he well deserves the name of a prince in the
hotel business. It is well worth the ride to
see aud hear the "worship in the woods."
R. M.
.Vow Paiwly Shawls,
New Broche Shawls, new Shetland
Shawls, new Cheneale Shawls, new
Double Shawls, new Single Shawls,
Mourning Shawls a specialty, at
It is Worth a Trial.
"I was troubled for many years with
Kidney Complaint, Gravel, &c.; my
blood became thin ; I was dull and in
active ; could hardly crawl about, aud
was an old and worn out man all over,
and could get nothing to help me,
until I got Hop Bitters, and now I am
a boy again. My blood and kidneys
are all right, and I am as active as a
man of 30, although I am G2, and I
have no doubt it will do as well for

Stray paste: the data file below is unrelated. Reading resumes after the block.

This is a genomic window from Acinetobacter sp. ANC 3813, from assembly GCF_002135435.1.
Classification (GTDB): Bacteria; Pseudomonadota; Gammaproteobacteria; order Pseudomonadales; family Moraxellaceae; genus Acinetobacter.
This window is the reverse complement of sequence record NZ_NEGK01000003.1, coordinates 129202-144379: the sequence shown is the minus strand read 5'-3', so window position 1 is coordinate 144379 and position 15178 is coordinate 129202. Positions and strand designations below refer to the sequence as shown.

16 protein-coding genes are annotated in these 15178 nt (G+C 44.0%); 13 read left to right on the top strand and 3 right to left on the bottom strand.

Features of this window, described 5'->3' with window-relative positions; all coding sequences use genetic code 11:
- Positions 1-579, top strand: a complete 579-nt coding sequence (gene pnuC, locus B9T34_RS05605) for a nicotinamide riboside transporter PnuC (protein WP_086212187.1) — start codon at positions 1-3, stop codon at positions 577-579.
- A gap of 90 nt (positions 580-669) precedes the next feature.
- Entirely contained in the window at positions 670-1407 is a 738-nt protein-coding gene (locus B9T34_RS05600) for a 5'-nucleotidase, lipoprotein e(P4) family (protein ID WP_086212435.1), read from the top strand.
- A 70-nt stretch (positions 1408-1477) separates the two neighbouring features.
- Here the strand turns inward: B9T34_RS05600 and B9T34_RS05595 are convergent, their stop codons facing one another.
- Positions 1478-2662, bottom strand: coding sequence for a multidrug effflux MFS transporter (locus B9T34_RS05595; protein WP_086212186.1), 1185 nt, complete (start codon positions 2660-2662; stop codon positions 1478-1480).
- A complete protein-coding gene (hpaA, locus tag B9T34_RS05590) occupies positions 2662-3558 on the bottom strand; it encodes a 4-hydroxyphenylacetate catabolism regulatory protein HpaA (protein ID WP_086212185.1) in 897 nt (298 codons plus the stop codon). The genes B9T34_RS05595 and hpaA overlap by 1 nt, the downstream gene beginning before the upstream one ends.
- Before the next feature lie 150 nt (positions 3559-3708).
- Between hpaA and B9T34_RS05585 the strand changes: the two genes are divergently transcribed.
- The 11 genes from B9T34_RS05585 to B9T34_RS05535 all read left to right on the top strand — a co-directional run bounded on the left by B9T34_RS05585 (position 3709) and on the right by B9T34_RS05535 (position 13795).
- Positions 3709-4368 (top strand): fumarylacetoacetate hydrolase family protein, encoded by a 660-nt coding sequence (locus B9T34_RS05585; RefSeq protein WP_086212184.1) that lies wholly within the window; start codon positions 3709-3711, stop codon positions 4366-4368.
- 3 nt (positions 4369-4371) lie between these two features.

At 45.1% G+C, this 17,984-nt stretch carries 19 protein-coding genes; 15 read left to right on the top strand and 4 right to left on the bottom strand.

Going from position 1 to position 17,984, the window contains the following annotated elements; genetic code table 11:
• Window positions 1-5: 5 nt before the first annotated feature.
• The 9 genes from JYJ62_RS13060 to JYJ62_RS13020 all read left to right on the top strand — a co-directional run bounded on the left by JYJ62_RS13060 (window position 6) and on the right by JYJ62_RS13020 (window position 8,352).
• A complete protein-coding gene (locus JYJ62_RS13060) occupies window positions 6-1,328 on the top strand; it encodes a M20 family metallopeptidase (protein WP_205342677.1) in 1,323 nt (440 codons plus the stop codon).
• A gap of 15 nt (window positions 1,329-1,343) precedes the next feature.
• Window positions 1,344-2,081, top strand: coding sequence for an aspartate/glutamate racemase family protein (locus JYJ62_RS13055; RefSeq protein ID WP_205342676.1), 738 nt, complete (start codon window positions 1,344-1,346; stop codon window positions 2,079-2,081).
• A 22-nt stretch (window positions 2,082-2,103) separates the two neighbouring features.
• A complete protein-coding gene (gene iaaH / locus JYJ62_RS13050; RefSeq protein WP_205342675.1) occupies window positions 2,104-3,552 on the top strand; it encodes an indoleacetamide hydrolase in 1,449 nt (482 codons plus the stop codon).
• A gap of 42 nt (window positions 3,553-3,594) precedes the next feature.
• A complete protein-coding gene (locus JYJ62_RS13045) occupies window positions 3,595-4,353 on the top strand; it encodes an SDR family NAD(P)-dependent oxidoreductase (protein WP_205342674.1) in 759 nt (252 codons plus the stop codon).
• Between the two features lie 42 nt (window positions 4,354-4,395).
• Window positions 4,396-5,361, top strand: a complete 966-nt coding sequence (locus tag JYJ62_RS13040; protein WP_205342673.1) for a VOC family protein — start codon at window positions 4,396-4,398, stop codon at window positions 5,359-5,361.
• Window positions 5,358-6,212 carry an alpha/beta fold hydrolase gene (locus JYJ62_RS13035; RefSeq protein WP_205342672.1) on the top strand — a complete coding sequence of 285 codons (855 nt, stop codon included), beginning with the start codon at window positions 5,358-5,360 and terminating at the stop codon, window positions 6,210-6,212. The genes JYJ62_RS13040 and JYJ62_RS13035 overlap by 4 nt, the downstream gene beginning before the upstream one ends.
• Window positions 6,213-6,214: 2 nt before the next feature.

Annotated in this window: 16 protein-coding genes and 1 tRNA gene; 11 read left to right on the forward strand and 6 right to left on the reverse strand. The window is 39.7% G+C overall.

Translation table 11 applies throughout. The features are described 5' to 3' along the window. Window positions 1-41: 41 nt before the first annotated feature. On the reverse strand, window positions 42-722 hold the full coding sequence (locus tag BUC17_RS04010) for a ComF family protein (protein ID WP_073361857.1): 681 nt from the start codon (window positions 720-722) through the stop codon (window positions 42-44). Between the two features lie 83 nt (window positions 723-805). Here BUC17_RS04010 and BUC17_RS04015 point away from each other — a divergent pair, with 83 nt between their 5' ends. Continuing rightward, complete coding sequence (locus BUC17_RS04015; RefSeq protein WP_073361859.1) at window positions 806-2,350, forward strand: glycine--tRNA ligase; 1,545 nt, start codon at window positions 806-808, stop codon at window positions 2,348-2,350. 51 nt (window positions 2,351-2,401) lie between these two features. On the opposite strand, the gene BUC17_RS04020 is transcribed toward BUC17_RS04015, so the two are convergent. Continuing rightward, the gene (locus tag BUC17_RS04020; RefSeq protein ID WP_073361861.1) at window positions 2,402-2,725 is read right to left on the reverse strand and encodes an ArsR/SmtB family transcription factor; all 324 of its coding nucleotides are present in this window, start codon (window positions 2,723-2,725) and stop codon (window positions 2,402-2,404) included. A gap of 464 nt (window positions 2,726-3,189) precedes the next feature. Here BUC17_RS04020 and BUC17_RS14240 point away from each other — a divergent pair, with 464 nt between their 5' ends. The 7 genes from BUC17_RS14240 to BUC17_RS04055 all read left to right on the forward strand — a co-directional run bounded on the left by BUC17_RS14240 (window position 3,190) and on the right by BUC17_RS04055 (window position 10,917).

others of my age. It is worth the
trial.—(Father, j
('oiirtaiild'tt Crapes
and Crape Veils, at
Gen. Grant's Arrival.
After more than two years absence
ex-l'resident Grant landed at San
Francisco, California, on Saturday
evening last, front his tour around the
world. He was met and welcomed
home by immense crowds and by
every demonstration of respect and
honor. The following is his brief and
characteristic speech of thanks to the
people of San Francisco for the greet
ing they gave him:
"Fellow-citizens of San Francisco :
After twenty-live years absence I am
glad to meet you, and I assure you of
my cordial thanks for the kind greet
ing you have given me. I shall stay
iu your city long enough to greet you
more fully."
All tiie Ilest Makes
of Corsets, at RITTER & RALSTON'S.
Oil Statistics for August, 1879.
From Stowell's Petroleum Reporter
the following statistics are taken:
The amount of crude held in stock in
the producing regions on the 31st of
August, 187!), was 7,390,945 bbls.,
against 4,717,877 bbls., at the same
time iu 1878, making an increase in
Stock of 2,673,068 bbls., which is equal
to about 36 per cent. During August